Partita for Strings
Concerto for String Quartet and Wind Orchestra
Concerto for String Quartet and Orchestra
Borodin Quartet [Ruben Aharonian & Sergei Lomovsky (violins), Igor Naidin (viola) & Vladimir Balshin (cello)]
London Philharmonic Orchestra
Reviewed by: Tully Potter
Reviewed: 7 November, 2018
Venue: Southbank Centre, London – Royal Festival Hall
This outstanding concert, given to mark the emergence of the state of Czechoslovakia after World War One, was recorded: the number of microphones looked too great for a BBC delayed broadcast, so perhaps an LPO CD is in the offing. Certainly the performances merited being heard again and they would all fit on to one disc.
The evening started tamely, as LPO concerts do when Pieter Schoeman is leading, with him slinking on to the platform with the other players. I wish he would respect the British tradition of letting the audience applaud the leader – it is a way of showing regard for the orchestra as a whole. I have never forgotten my first sight of Hugh Bean bustling on to huge applause, immaculate in tails and white tie, to lead a Philharmonia concert in 1966. He looked so reassuringly professional that his mere presence immediately raised the temperature of the occasion.
As soon as Vladimir Jurowski entered, things started looking up. The first half of the concert was devoted to composers who were victims of the Holocaust. Readers may wonder why they have not heard of a Partita for strings by Gideon Klein (1919-45). The answer is that this work is an arrangement by the Czech-born French composer Vojtěch Saudek of the String Trio which Klein wrote in the Terezin concentration camp in 1944. A poignant detail not included in Anthony Burton’s excellent programme note is that Klein intended to compose a Quartet, but had to make it a Trio because one of the violinists in the camp had already been shipped off to his death. The three-movement Trio is a little masterpiece, with variations on a Moravian folksong as its centre. I cannot say that the inflation to a fullish string section – only six cellos and five basses – added any impact to the music for me, but if this version wins more friends for Klein it will have served its purpose. The performance was superb, crisp and confident where necessary, with an excellent dynamic range and great intensity in the slower passages. During the applause the conductor held up the score as a salute to the tragic Klein.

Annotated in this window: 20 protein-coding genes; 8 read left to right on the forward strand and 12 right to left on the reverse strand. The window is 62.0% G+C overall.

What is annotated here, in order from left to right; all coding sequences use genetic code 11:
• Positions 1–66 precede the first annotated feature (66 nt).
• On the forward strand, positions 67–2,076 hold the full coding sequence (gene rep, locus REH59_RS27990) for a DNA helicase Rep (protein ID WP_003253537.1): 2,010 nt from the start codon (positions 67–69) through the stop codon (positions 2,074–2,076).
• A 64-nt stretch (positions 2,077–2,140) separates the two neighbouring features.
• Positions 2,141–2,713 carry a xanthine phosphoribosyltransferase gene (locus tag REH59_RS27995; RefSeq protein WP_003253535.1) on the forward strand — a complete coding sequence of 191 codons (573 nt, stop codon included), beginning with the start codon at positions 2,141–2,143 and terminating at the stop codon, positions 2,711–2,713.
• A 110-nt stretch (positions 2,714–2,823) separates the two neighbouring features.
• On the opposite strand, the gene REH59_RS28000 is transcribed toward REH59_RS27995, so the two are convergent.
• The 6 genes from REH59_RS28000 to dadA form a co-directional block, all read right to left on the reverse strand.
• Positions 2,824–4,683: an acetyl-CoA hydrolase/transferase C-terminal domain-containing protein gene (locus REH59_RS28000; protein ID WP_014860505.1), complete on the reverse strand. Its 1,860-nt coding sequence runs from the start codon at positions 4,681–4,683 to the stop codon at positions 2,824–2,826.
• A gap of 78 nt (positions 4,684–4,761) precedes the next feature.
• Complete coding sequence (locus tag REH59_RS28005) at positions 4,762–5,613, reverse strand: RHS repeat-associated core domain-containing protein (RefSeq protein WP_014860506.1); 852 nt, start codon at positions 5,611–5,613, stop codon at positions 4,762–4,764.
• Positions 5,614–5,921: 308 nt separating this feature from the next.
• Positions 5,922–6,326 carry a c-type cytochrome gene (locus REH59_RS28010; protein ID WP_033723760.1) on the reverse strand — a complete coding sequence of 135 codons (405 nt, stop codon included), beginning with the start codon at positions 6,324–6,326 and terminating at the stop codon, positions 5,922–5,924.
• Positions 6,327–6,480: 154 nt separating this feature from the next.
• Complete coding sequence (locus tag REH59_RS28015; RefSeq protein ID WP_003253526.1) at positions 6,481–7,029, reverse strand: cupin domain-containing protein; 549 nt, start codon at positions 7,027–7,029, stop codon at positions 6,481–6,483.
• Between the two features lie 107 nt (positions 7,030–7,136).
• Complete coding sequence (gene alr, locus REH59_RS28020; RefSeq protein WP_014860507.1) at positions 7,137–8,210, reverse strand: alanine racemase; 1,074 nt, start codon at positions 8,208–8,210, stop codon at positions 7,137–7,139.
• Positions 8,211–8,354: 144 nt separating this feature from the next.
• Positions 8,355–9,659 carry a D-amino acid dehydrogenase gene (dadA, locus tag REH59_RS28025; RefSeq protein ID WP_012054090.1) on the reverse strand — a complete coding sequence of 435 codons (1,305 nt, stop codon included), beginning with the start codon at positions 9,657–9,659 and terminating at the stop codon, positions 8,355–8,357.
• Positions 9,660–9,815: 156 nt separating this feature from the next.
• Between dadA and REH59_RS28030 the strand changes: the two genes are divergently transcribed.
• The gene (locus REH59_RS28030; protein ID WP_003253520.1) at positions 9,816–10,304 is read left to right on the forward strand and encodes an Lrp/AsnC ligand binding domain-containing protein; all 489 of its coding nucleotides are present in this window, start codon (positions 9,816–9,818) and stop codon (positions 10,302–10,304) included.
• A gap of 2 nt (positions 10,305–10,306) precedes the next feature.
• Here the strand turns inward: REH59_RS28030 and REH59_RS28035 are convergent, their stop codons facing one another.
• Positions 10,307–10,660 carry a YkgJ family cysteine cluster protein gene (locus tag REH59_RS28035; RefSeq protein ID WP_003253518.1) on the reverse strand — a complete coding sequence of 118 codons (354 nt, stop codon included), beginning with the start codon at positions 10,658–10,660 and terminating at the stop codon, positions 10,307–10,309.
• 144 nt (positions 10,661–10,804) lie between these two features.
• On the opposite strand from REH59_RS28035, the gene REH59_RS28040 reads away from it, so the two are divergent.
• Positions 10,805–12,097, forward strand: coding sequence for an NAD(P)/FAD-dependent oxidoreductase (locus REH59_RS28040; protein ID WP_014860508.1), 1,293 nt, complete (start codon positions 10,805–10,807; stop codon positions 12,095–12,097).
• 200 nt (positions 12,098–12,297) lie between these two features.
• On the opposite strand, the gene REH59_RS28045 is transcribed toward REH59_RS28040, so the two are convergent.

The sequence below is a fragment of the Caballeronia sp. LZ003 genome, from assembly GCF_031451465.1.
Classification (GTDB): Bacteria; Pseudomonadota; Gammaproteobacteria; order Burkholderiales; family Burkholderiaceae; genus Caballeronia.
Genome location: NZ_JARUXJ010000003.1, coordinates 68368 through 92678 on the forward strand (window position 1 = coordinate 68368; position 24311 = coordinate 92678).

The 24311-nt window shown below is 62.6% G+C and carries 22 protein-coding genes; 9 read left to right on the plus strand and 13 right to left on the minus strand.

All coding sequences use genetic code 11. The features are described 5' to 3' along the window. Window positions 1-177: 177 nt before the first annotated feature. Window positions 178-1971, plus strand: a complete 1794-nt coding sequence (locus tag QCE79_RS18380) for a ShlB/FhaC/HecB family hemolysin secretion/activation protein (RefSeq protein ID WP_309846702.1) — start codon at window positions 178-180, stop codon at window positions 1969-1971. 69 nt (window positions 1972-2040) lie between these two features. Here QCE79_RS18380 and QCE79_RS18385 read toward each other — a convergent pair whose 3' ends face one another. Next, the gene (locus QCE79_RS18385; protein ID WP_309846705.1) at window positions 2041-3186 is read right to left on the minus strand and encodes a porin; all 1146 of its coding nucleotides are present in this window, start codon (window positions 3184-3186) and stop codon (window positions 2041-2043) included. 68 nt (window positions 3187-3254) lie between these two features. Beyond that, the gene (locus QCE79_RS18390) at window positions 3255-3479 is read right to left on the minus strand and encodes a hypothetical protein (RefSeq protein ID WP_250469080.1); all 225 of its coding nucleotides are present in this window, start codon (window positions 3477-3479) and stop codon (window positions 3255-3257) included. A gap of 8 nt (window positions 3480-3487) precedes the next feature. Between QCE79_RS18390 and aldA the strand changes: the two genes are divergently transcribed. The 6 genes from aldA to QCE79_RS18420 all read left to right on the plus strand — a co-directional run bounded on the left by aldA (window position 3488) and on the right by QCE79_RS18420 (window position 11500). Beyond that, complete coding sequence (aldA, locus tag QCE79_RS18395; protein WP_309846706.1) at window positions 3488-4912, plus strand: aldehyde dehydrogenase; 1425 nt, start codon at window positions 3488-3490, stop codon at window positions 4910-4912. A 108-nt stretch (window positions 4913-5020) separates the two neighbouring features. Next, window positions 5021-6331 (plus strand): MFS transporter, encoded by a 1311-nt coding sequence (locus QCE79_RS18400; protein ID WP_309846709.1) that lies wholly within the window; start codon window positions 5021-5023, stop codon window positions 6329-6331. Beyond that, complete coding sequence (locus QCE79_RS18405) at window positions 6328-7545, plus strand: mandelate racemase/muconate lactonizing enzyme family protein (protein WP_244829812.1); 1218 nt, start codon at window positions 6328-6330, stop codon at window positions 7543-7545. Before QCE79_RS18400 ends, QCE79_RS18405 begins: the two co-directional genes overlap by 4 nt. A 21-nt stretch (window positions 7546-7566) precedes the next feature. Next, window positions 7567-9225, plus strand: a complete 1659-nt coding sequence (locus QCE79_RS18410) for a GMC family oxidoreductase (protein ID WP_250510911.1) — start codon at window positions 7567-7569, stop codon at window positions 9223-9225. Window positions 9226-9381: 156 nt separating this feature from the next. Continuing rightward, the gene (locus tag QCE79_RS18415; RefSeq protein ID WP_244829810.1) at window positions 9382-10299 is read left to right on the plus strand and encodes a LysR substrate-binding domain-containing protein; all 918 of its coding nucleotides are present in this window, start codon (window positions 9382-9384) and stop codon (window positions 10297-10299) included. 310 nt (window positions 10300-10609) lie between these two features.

Erwín Schulhoff (1894-1942) was a brilliant pianist and a composer whose music chimed with several trends of the interwar years, including jazz and neo classicism, although he had an orthodox German training from Fritz Steinbach and Max Reger among others. His Concerto pits a string quartet against an ensemble of woodwinds including bass clarinet, two each of horns, trumpets and trombones, and tuba. It was first heard on 9 November 1932 from the Ondříček Quartet of Czech Radio and the Czech Philharmonic under Václav Talich. I know it only from recordings, where it is easy to balance. At the start, I wondered if even the magnificent Borodin Quartet – probably in the best formation right now – would be heard; and with Jurowski choosing to conduct from the right-hand side of the stage, I also wondered if cellist Vladimir Balshin would pick up his cues. But apart from a slight sense of struggle at the very beginning, all was well. The quartet members were kept busy by the motoric outer movements but had a major cadenza towards the end of the first movement; and in the Largo they were able to blossom a little. It would be hard to imagine a better performance, as the LPO players upheld the British tradition of wind- and brass-playing with great virtuosity and Jurowski held it all together masterfully.
The Borodins were back after the interval, but with a more extensive orchestra including strings, for Bohuslav Martinů’s Concerto. Written in Paris in June 1931 for the Quatuor Pro Arte, it was first played in Brussels that year and in Marseilles and London the following year. With their main ‘opposition’ consisting of strings, the soloists could let their tone flower a little more; and as Jurowski was conducting from the usual central podium there was no uneasiness about possible ensemble slips. Like the Schulhoff, the Martinů is archetypically neoclassical in its outer movements and has its main pool of profundity in the central Adagio, where the four soloists are able to spread themselves a little. It finds the composer well on the way to producing his best music and in this performance it made a considerable impact: the Finale has an enjoyably emphatic ending which, like all the rest, was nicely timed by Jurowski. He also clarified the textures and balanced the wind and brass carefully with the strings to make a satisfying and not too solid blend.
I came to this performance of Leoš Janáček’s Sinfonietta having only recently heard the new recording by the Czech Philharmonic under the late Jiří Bělohlávek. That was recorded at the Dvořák Hall of the Rudolfinum in Prague, a warmer acoustic than the Festival Hall. Jurowski had the extra brass spread out across the seats above and behind the rest of the LPO, which made sense, and the playing of the entire ensemble had tremendous impact. Yes, a less-dry acoustic would have helped, but beggars cannot be choosers. Chances to hear this classic of the twentieth-century Czech repertoire in the concert hall are few and far between, so it was all the more welcome and capped a terrific evening.
There have been several fine recordings of Klein’s Trio and the string orchestra version has been done by the Philadelphia Orchestra under Christoph Eschenbach. The Talich Quartet recorded the two works with string quartet with the Czech Philharmonic under Zdeněk Košler and you should still be able to find copies of the CD issues, on all-Schulhoff and all-Martinů Panton discs.